in Campo Tures
Throughout history, South Tyrol-Südtirol has been a hotly contested province whose inhabitants always believed fervently in God but also in themselves. So it is not surprising that the self-confident people built numerous castles in honor of their homeland and so many churches to honor the Lord. One of the loveliest, most powerful, and largest fortresses in the province is Tures-Taufers Castle, where the lords of Taufers, one of the most respected noble families of Tyrol, resided from before the thirteenth century. Anyone who wishes to combine the enjoyment of culture with a lovely stroll in Campo Tures-Sand in Taufers will take the wildly romantic and artistically arranged Sentiero di S. Francesco-Franziskusweg from the district of Cantuccio-Winkl up to the ruins of the Toblburg, formerly the seat of the nobility of Taufers.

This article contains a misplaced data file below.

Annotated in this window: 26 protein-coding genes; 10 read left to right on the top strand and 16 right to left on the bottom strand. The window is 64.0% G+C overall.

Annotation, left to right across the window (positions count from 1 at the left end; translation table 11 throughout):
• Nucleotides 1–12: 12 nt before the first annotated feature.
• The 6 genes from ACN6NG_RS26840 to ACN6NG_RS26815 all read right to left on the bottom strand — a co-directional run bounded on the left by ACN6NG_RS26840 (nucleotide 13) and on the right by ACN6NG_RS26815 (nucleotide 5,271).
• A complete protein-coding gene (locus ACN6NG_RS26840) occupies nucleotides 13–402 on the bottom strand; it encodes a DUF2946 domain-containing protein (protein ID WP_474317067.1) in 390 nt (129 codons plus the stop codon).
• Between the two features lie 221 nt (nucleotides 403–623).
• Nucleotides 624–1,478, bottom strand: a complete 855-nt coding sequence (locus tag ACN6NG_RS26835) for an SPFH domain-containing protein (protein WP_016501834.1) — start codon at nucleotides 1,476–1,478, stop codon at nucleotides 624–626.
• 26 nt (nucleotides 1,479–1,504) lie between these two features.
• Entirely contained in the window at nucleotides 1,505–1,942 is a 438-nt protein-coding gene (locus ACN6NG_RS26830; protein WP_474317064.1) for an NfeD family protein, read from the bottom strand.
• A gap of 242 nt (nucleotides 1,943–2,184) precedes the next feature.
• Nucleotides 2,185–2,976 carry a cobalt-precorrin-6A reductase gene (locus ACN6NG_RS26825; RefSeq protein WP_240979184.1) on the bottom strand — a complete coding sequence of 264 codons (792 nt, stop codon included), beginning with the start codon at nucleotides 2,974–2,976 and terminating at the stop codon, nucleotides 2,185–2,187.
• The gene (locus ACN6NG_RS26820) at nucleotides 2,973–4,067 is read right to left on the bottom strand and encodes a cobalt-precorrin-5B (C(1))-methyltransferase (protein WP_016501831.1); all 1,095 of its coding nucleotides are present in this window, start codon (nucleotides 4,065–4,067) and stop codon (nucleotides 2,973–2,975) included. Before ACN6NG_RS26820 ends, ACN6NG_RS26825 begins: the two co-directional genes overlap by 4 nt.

And in Campo Tures, the churches are nearly inseparably connected with the landscape. Those who love culture will be very pleased with the St. Nicholas Church in Caminata-Kematen or with the portraits of saints and secular figures that are depicted on the keystones. In addition to several churches that were built as early as the thirteenth century, there are also “newer” buildings that are well worth seeing, such as the Parish Church in the main village of Campo Tures, a fabulously beautiful example of the local art of church construction, or the Parish Church in Riva di Tures-Rein in Taufers, one of the few neo-Gothic churches in the province. But back to nature: all kinds of things worth knowing about the flora, fauna, and landscape of the area, staged in an exciting way, are exhibited by the Nature Park Visitor Center. And what our mountains are made of can also be experienced here, specifically in the Mineralis Mineral Museum. The Water Museum shows us everything about the precious element and another highlight is the Sheep's Wool Museum, where Mrs. Helene tells us the way of the wool from the sheep to the sweater.